North of Hadrian’s Wall, we also explored the site of a Roman encampment at Chew Green, overlooking the border with Scotland.

There’s not to much to see, just some raised mounds marking various buildings and the like. It’s a bleak spot, to say the least.

But there is (or at least should be) another legacy of the Roman occupation here and elsewhere. It’s not a legacy that you can observe as such. It needs the techniques of molecular genetics to reveal it. DNA!

We know, from writings left behind, that Roman soldiers from all corners of the Empire served on this northwest frontier. From as far east as Iran and Afghanistan, North Africa, and other regions of Europe. Unquestionably many will have had relationships (consenting or otherwise) with local women, and had children.

Britain is a nation built on immigration over millennia. The Roman conquest was the first major invasion of many that followed—the Germanic invasions, the Vikings, and the Normans. All left their DNA behind in the genetic melting pot. It’s just that the ‘Romans’ were the first, so to speak.

And we’re so hung up over immigration today. Ironic.

 

 

 

 

Crossing the North Sea by boat and car . . . or so it seemed

In the summer of 1998, when Steph and I were back in the UK on our annual home leave (I was working in the Philippines at the time), we had a week’s holiday in Northumberland. We spent almost the whole week within the boundaries of the county, the fifth largest in England, crossing into southern Scotland for just one night. It was the first time we had visited the county. But it wouldn’t be the last, not by a long chalk.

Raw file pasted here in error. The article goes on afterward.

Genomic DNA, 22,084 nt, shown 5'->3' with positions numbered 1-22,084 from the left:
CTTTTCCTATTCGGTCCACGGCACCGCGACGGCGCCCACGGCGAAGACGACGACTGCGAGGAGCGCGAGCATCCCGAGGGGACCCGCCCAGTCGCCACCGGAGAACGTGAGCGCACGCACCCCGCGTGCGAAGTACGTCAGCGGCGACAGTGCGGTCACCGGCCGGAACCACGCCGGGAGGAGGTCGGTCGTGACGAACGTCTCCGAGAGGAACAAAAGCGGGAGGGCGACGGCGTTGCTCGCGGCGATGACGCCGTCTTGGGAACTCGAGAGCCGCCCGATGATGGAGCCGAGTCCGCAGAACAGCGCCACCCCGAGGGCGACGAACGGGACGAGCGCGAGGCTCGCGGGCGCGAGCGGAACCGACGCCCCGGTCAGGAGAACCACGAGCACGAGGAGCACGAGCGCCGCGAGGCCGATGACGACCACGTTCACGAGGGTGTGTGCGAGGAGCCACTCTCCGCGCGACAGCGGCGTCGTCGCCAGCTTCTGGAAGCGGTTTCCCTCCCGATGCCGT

Our younger daughter Philippa enrolled at Durham University (under 20 miles south of Newcastle upon Tyne) in 2000, and after graduation in 2003, remained in the northeast, marrying Andi in 2010 and now raising two boys, Elvis and Felix. So, we’ve been traveling up to Newcastle at least a couple of times a year, and taking more opportunities to explore the fabulous Northumbrian countryside.

Northumberland has so much to offer, from moorlands to coast. There are so many Roman ruins to explore like Vindolanda and Hadrian’s Wall as well as magnificent castles like Bamburgh, Warkworth, and Dunstanburgh. The coast has some of the best beaches in the whole of the country, but not so good for bathing, at least in my opinion. Why? Because the North Sea is too damned cold!

On two days we headed to the Farne Islands and Lindisfarne Priory on Holy Island.


The Farne Islands
The Farnes (owned by the National Trust) are an archipelago of some 15-20 islands (depending on the tides) up to 4 miles off the northern coast of Northumberland, just south of the border with Scotland. They are one of the country’s most important sites for breeding seabirds, with significant colonies of puffins, terns, guillemots, and kittiwakes, among others. After a short (maybe 30 minutes) boat ride from Seahouses, we arrived at Inner Farne, the only island with access. It was a smooth crossing to Inner Farne in bright sunshine, but by the time of our arrival there, it had clouded over.